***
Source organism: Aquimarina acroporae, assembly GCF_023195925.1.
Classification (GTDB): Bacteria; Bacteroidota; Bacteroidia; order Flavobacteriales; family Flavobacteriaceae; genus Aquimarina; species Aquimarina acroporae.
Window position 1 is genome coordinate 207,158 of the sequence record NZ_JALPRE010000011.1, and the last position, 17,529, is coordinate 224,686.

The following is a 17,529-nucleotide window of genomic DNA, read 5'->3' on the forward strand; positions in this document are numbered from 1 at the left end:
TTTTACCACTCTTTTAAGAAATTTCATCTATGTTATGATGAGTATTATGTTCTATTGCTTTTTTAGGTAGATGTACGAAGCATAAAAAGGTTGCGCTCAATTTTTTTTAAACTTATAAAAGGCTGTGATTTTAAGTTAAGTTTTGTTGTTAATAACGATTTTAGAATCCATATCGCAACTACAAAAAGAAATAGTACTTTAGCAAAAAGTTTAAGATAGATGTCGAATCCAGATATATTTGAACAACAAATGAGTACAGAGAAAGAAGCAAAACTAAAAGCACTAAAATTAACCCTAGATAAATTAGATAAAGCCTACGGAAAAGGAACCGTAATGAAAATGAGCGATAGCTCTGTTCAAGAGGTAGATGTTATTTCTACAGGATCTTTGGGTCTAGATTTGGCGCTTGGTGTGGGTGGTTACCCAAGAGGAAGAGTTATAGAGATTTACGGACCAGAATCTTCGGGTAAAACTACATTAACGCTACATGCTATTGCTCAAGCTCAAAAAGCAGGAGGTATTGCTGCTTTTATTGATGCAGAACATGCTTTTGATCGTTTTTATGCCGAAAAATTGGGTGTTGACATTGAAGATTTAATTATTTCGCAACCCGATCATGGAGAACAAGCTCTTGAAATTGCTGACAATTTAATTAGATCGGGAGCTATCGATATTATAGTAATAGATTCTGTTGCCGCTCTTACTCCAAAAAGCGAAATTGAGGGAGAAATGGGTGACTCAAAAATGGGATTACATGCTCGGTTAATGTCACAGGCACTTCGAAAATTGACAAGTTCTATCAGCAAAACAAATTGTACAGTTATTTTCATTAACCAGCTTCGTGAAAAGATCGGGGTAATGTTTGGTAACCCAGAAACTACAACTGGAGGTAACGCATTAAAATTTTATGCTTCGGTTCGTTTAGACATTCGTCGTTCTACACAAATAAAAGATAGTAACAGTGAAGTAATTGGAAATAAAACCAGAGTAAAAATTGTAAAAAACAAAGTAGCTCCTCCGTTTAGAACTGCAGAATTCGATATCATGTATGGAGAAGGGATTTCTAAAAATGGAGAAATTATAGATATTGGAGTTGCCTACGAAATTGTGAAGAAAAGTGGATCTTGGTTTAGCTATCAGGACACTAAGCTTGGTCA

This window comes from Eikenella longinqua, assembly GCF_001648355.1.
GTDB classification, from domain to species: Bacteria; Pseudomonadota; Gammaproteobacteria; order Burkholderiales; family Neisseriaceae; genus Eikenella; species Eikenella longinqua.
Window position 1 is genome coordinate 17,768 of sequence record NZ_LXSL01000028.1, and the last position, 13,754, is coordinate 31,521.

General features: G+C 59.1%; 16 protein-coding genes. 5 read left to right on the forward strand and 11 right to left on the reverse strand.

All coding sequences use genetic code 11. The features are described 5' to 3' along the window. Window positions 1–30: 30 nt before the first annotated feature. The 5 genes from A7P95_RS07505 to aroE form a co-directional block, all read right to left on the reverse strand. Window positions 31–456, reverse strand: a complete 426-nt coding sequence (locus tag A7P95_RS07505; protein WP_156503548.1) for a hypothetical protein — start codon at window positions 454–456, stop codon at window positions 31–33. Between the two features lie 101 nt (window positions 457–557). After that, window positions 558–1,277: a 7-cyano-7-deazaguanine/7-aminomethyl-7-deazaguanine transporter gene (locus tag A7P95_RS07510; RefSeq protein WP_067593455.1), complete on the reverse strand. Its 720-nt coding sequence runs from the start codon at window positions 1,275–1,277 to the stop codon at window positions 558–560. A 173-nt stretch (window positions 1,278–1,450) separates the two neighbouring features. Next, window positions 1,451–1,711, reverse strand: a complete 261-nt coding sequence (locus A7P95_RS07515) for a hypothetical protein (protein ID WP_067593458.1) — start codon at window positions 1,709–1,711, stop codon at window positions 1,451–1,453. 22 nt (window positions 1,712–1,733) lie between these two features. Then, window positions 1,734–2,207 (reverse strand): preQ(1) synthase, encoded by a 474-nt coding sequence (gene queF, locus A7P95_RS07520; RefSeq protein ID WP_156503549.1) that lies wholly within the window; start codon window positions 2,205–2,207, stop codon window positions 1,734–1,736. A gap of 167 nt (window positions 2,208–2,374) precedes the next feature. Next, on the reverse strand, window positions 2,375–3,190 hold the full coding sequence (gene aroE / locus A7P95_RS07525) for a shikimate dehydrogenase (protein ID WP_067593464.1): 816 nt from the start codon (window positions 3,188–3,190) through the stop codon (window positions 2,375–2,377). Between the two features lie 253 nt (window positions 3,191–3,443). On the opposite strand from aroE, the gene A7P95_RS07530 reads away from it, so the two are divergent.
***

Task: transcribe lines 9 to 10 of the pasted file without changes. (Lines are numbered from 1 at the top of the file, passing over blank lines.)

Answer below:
General features: G+C 59.1%; 16 protein-coding genes. 5 read left to right on the forward strand and 11 right to left on the reverse strand.

All coding sequences use genetic code 11. The features are described 5' to 3' along the window. Window positions 1–30: 30 nt before the first annotated feature. The 5 genes from A7P95_RS07505 to aroE form a co-directional block, all read right to left on the reverse strand. Window positions 31–456, reverse strand: a complete 426-nt coding sequence (locus tag A7P95_RS07505; protein WP_156503548.1) for a hypothetical protein — start codon at window positions 454–456, stop codon at window positions 31–33. Between the two features lie 101 nt (window positions 457–557). After that, window positions 558–1,277: a 7-cyano-7-deazaguanine/7-aminomethyl-7-deazaguanine transporter gene (locus tag A7P95_RS07510; RefSeq protein WP_067593455.1), complete on the reverse strand. Its 720-nt coding sequence runs from the start codon at window positions 1,275–1,277 to the stop codon at window positions 558–560. A 173-nt stretch (window positions 1,278–1,450) separates the two neighbouring features. Next, window positions 1,451–1,711, reverse strand: a complete 261-nt coding sequence (locus A7P95_RS07515) for a hypothetical protein (protein ID WP_067593458.1) — start codon at window positions 1,709–1,711, stop codon at window positions 1,451–1,453. 22 nt (window positions 1,712–1,733) lie between these two features. Then, window positions 1,734–2,207 (reverse strand): preQ(1) synthase, encoded by a 474-nt coding sequence (gene queF, locus A7P95_RS07520; RefSeq protein ID WP_156503549.1) that lies wholly within the window; start codon window positions 2,205–2,207, stop codon window positions 1,734–1,736. A gap of 167 nt (window positions 2,208–2,374) precedes the next feature. Next, on the reverse strand, window positions 2,375–3,190 hold the full coding sequence (gene aroE / locus A7P95_RS07525) for a shikimate dehydrogenase (protein ID WP_067593464.1): 816 nt from the start codon (window positions 3,188–3,190) through the stop codon (window positions 2,375–2,377). Between the two features lie 253 nt (window positions 3,191–3,443). On the opposite strand from aroE, the gene A7P95_RS07530 reads away from it, so the two are divergent.